> Posted by Danielle Donza
I recently attended a presentation in Boston where Dana Dakin, the founder and president of Womens Trust, a microfinance program serving women in Ghana, was asked about the impact of her program. Dakin replied that “wife beating is down,” repeating the words of the response of Victoria, a leader in the community of Pokuase, a Ghanaian town of approximately 20,000 people. The Executive Director of Womens Trust Ghana, Wilma Longdon, hypothesized that this result is due not only to that fact that their microloans are empowering women in Pokuase, but also to the way that these microloans take the pressure off men to be the sole providers for their families. Dakin admitted it is almost impossible to prove causality between the program and this outcome.
Womens Trust is a unique microfinance institution that channels all of its profits from microlending into innovative education and healthcare programming for women and their families. Its three-pronged approach to development and empowerment provides microlending, education, and healthcare services to women and girls in Pokuase. They hope this approach will be sustainable, scalable, and replicated, and so do I!
Flash forward a day and I’m meeting with another incredible woman. Jennifer John works with Criterion Ventures on its Women Effects Investments (WEI) initiative, which looks to build an ecosystem around investing in women and girls. John and her colleagues are identifying and creating new female-friendly investment opportunities and mobilizing more female investors to place their assets in vehicles that expand the seat at the table for women in social investing. WEI is looking to shape the social capital markets with a “Gender Lens” which looks at women’s access to capital, workplace equity, and how well financial products and services are tailored to the needs of women. The Gender Lens is meant to maximize the impact of investments on women and girls because WEI believes that when women are economic agents and leaders, social change accelerates and returns multiply.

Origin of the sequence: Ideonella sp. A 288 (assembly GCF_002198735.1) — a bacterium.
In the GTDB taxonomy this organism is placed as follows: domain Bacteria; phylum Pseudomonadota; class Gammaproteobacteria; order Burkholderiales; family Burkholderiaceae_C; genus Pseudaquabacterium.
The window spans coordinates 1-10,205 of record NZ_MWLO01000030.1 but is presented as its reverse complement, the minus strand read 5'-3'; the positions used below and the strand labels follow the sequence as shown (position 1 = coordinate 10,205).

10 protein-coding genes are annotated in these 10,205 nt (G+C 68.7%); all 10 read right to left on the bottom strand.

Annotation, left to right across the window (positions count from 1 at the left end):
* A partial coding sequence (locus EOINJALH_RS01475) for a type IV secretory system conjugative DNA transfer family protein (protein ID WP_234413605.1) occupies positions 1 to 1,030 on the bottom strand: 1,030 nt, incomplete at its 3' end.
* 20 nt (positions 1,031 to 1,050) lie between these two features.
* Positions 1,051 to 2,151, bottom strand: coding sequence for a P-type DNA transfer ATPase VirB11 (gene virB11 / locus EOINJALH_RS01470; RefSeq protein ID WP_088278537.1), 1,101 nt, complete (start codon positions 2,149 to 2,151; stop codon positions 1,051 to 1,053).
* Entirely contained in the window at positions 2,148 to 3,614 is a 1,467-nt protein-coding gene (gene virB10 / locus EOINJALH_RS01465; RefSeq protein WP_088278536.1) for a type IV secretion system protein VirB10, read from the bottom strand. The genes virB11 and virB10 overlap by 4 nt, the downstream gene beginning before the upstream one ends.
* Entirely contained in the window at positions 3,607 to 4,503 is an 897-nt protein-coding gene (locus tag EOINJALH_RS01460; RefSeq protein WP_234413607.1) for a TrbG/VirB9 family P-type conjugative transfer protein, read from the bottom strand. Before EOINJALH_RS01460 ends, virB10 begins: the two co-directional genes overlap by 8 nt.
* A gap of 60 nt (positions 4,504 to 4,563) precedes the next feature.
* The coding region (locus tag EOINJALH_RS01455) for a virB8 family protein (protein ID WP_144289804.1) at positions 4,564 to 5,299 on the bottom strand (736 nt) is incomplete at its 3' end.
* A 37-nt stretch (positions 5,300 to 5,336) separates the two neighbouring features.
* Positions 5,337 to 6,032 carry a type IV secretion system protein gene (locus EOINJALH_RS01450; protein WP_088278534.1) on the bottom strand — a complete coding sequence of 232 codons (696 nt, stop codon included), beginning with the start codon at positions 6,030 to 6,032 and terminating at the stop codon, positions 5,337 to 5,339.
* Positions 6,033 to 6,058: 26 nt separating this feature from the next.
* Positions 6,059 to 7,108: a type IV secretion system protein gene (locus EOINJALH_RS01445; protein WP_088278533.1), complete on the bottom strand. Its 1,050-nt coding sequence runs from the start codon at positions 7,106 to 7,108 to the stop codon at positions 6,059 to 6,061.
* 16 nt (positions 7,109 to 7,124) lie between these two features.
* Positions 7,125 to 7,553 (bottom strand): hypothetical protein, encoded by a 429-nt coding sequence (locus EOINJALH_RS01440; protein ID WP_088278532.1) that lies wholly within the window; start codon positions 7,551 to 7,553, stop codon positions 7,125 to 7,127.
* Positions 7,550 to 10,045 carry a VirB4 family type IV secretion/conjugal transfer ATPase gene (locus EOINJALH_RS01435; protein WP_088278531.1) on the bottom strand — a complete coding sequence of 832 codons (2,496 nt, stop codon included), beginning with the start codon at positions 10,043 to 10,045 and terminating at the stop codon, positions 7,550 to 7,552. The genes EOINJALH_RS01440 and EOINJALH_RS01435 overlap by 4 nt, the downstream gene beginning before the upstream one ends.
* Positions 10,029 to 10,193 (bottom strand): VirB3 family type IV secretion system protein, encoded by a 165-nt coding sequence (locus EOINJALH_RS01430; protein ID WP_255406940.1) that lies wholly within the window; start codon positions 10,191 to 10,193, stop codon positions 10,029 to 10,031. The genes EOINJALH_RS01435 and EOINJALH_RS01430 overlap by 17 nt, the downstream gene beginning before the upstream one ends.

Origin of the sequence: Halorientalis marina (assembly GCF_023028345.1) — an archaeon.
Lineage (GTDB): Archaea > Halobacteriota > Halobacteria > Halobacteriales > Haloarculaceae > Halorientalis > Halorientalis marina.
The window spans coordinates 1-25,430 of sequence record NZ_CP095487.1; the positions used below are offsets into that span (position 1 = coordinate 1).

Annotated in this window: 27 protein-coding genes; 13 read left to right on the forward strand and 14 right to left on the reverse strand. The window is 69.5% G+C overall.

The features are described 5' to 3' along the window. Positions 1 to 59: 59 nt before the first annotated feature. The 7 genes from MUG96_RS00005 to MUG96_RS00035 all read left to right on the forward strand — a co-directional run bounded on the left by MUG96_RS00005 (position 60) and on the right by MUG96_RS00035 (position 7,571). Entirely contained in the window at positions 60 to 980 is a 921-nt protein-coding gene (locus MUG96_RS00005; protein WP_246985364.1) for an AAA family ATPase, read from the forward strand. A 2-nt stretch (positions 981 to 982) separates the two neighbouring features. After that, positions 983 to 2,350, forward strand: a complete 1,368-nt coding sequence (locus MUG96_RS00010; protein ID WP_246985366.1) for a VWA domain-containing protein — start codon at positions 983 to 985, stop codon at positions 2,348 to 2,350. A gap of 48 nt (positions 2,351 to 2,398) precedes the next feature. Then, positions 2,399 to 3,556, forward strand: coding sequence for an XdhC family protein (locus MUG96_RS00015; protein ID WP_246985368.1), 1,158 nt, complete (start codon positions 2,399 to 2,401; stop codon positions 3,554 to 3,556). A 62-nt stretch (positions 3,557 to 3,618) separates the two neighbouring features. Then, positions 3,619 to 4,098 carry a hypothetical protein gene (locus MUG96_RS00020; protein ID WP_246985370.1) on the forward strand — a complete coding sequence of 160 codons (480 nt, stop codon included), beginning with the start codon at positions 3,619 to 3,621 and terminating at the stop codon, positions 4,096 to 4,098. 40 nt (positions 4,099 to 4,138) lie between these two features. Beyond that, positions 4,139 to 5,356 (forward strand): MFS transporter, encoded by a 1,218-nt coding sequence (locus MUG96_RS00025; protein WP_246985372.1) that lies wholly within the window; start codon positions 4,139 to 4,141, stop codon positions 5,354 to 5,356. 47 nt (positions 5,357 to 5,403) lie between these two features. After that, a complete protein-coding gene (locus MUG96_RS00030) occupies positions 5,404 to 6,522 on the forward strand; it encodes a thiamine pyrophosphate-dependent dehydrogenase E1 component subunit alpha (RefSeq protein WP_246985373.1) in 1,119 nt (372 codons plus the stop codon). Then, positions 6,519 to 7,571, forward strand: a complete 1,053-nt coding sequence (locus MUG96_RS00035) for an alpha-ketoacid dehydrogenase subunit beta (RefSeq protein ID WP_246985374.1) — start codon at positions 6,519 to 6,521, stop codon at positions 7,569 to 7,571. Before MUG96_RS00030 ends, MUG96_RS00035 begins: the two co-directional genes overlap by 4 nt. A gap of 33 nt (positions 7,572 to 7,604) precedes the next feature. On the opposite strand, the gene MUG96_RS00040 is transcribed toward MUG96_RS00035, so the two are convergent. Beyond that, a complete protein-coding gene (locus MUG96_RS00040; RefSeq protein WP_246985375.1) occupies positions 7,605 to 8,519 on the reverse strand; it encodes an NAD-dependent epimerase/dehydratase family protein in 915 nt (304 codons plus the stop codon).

If you have not already, I definitely encourage you to watch the “Girl Effect” video, which demonstrates the situation faced by many women in developing countries and shows the tremendous opportunity we have to create social change by helping girls at a young age.
Even better is a worthy read, Inez Murray’s blog for CGAP, “Do We Need Pink Checkbooks?” Inez, Executive Vice President at Women’s World Banking, discusses how the needs of female MFI clients differ from their male counterparts.
It is wonderful to learn about so many efforts focused specifically on women. Women’s empowerment is one of the reasons I was attracted to microfinance in the first place. After all, women do hold up Half the Sky!